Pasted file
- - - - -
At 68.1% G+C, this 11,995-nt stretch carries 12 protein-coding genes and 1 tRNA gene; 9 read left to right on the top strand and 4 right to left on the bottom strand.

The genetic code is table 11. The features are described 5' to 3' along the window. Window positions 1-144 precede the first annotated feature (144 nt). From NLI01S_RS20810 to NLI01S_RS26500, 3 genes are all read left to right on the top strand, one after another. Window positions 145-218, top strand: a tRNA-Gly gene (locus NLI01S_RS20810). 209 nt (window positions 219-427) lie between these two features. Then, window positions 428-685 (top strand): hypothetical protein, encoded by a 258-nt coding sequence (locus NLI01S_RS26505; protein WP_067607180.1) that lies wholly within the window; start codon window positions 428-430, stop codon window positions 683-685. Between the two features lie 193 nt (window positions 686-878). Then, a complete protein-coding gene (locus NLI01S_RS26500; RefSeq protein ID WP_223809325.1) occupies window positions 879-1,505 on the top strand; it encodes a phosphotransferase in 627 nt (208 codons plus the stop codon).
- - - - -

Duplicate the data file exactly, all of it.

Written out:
At 68.1% G+C, this 11,995-nt stretch carries 12 protein-coding genes and 1 tRNA gene; 9 read left to right on the top strand and 4 right to left on the bottom strand.

The genetic code is table 11. The features are described 5' to 3' along the window. Window positions 1-144 precede the first annotated feature (144 nt). From NLI01S_RS20810 to NLI01S_RS26500, 3 genes are all read left to right on the top strand, one after another. Window positions 145-218, top strand: a tRNA-Gly gene (locus NLI01S_RS20810). 209 nt (window positions 219-427) lie between these two features. Then, window positions 428-685 (top strand): hypothetical protein, encoded by a 258-nt coding sequence (locus NLI01S_RS26505; protein WP_067607180.1) that lies wholly within the window; start codon window positions 428-430, stop codon window positions 683-685. Between the two features lie 193 nt (window positions 686-878). Then, a complete protein-coding gene (locus NLI01S_RS26500; RefSeq protein ID WP_223809325.1) occupies window positions 879-1,505 on the top strand; it encodes a phosphotransferase in 627 nt (208 codons plus the stop codon).